The EdgeRank problem (fans not seeing your posts in the news feed) is not a new one, we’ve been dealing with it for years. However, Facebook recently made changes to it and irritated a lot of people. I am one of them.
I got this private message today.
As I’m sure you know, Facebook has their “Edgerank” and interactive ranking systems that determine who they think should be able to see liked page comments. You may or may not have found the lack of fan reach from your page frustrating.
From one page admin to another, do you mind if I ask…how do you personally deal with the limitations Facebook puts on page reach?
Here’s what I’m seeing now.
Going off the “XXXX people saw this post” report on the bottom of unshared updates, I looked at some recent numbers. Updates from my older community pages (like this one) get viewed by up to 75% of the fans for free. My newer brand pages (like the page for my new Attention Era Media video production group) don’t do nearly as well, getting in front of up to 50% for free. Most are about 40%.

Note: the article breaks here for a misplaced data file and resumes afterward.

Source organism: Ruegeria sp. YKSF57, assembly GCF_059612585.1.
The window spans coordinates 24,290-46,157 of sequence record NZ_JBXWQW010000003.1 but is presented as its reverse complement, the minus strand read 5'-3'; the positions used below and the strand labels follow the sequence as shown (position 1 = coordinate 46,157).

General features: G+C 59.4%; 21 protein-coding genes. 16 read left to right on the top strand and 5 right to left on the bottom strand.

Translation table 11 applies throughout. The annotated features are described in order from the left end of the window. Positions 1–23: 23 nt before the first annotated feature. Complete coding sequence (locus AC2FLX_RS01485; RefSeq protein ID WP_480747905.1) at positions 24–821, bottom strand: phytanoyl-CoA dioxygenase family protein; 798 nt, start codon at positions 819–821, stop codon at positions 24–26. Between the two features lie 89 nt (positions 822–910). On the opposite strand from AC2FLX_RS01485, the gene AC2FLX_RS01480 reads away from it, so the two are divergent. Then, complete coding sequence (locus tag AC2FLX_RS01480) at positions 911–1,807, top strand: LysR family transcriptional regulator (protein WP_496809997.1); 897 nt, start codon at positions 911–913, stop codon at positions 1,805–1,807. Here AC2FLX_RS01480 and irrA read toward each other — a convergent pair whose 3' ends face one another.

For less active pages, like the 8pm Warriors discussion page, only about 15% are seeing the posts. When I share this post, only about 80 people out of almost 500 will see it in their news feed. Not so good for discussion. In fact, it’s the least discussion of any major platform I use. Blog comments, Google+ communities, and Twitter are all far more active.
Edgerank is not so nice for casual pages.
What I do about EdgeRank
The first thing I do is try to share the best content possible, as regularly as possible. Facebook rewards pages that earn engagement by giving them more attention. Pages that don’t update often, get fewer likes/comments/shares and don’t get Facebook EdgeRank love. Pages that people aren’t passionate about, don’t get seen.
That’s the point of EdgeRank.
So, while we continue to keep our various Facebook pages active and engaging, here are five other things we’re doing to help make sure people still see our content:
1) We buy ads